Thursday, May 19, 2011
In the last part of the 1st video, PM Lee says they will relook at the policy tradeoffs including safety nets as long as it does not undermine work ethics and Tharman reiterated that with more technical language saying the changes in cabinet will result in a relook at policy "parameters". If you look at every minister that spoke in the video, you get a sense that they have realised the need to do things differently. GE 2011 did send a very strong signal to the PAP govt and it is wise for them not to miss it otherwise the electorate will send an even stronger signal in 2016. For most Singaporeans, it does not matter if they have a 2-party system or a 1-party system, what matters is a govt that delivers or try to deliver a better quality of life - they have never hesitated to give PAP dominant power in the past when their could see lives improving year after year.
A few general comments about the cabinet reshuffle. It looks like PAP ministers are versatile. Khaw for example can jump from being health minister to minister of national development in charge of housing. All the portfolio changes just show you that the technical expertise in each ministry lies with the permanent secretaries and the whole "army" of civil servants. Ng Eng Hen, who was a surgeon in his past life, is now defense minister helped by the experts in the SAF and DSTA - he just has to decide at the top level how "hawkish" we should be on defense matters.
For the PAP to find areas where things can change "safely" is actually not difficult given how "extreme" this govt has been in its policy making. A few examples of extremes - Singapore govt has the lowest healthcare expediture as a % of GDP compared with all other developed countries. While the govt scrutinise every drug and every procedure to find ways to cut subsidy and pass the burden to sick Singaporeans, Singapore spends more on defense than the two nearest neighbors combined and not too many questions are asked because the "Singapore govt is committed to defense"....it should also be more equally committed to helping Singaporeans who are burdened by healthcare costs. Another example of extreme is the COE system which led to Singapore having the most expensive cars in the world. It allocates cars purely on the ability of drivers to pay completely ignoring the needs of the people. In the past when the income gap was not so large, lower middle income families would still have a chance of car ownership. However, as the income gap rose, a larger mismatch between the needs and ability to pay emerged. The fall back was the public transport system which became for-profit entities when the govt privatise them - these entities always have to trade off between quality of service and profits. The more packed the trains and buses are in the morning the bigger their profits because commuters have no choice but to take them because cars are the most expensive in the world. A millionaire's son drives his car for dates but lower middle income families with grand-parents to look after struggle to own one.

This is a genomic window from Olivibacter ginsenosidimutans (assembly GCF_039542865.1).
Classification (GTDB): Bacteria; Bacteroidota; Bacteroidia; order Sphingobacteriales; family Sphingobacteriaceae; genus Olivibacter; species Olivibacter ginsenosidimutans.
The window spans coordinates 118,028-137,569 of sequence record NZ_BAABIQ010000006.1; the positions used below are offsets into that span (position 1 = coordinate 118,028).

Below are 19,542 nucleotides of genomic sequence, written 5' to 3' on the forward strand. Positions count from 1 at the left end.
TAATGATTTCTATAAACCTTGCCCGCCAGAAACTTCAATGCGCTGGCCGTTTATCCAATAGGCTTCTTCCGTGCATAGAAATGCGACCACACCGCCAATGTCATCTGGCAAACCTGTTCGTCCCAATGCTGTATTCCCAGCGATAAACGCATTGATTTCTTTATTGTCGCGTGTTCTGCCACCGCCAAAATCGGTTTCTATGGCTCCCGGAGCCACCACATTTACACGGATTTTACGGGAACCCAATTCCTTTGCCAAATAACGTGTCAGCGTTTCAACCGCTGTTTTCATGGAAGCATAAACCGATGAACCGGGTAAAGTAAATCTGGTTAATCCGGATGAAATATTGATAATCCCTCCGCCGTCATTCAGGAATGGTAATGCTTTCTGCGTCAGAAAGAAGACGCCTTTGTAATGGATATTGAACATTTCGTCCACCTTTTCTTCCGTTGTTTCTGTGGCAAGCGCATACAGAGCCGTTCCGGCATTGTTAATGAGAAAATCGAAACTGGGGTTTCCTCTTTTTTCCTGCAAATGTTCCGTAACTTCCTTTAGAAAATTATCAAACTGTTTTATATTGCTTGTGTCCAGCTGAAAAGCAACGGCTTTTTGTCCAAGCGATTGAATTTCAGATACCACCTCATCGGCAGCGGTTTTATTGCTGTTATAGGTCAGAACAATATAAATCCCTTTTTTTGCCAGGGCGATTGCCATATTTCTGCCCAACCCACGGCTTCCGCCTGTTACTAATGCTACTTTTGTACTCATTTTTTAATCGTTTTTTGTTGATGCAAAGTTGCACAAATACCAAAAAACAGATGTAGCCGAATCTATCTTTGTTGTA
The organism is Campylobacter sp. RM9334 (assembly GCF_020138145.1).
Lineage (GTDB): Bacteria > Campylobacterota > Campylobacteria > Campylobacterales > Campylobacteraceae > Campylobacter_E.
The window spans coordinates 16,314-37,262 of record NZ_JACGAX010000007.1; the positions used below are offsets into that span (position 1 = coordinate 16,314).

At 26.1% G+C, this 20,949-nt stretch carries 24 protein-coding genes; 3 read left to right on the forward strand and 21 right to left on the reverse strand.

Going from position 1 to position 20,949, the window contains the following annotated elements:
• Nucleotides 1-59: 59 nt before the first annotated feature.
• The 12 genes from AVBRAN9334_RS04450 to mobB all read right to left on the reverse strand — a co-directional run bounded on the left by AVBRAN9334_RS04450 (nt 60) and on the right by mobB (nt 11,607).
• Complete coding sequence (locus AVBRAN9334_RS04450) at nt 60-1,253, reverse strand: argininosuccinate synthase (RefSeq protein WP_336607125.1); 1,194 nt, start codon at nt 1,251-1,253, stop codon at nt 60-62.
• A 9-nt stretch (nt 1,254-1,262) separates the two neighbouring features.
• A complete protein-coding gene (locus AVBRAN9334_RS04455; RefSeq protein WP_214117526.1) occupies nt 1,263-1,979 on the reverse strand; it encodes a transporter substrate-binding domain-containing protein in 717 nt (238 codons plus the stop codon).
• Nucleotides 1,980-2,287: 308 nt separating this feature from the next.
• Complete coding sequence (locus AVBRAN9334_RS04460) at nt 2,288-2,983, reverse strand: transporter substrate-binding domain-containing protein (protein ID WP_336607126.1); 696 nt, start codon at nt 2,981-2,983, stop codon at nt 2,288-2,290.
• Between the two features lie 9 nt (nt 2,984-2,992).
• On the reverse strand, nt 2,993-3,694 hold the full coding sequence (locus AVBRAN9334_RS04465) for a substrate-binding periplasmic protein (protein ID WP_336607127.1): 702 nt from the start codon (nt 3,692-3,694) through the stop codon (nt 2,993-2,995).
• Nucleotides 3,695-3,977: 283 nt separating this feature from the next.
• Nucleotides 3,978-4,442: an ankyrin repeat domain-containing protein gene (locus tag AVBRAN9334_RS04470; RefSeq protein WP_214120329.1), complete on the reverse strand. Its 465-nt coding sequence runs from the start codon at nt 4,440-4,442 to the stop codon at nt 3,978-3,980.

Another extreme is the govt's fixation with corporate tax cuts and cuts in high income brackets. One of the policy moves I cannot understand is the implementation of means testing that hurt the middle class financially folowed by a tax rebate and tax cut that the middle class probably don't really need. While everyone welcomes some kind of income tax cut, it is the high medical cost for uninsured parents and healthcare cost without class "C" subsidy for those who have fallen through the cracks that keep many middleclass breadwinners awake at night.
There are many things for the PAP govt to fix, adjust & change and they have to look at policy making with a new pair of eyes. The populace can understand trade-offs and don't expect everything to be done for only short term benefit or 'self-benefit'. Why do you think the Aljunied people voted for the WP despite the millions in upgrading dangled before them? Intelligent Singaporeans have been asking what is the long term nation benefit of the excessive foreign influx for native Singaporeans - surely the benefits cannot be so elusive and difficult to comprehend that nobody can understand except the PAP govt. On the other hand, the long term negative effects of the income gap and high housing cost on Singaporeans is very clear but the PAP govt was less than determined to address the situation. Mah Bow Tan, who will be a great asset to any profit-making company, was still explaining why those prices are affordable days before Singaporeans went to the polls.
The govt has to respond more flexibly given effects of globalisation. Govts around the world have been voted out or forced out in authoritarian states because they failed to adjust and change fast enough. The PAP policies appeared to be exacerbating the effects of globalisation such as the income gap,, importing cheap labor and not doing enough to stop the speculative inflows into our housing market. I hope the sweeping changes in the cabinet comes with sweeping changes in the way the PAP thinks and operate.
Posting Time 12:14 PM
Posted by Lucky Tan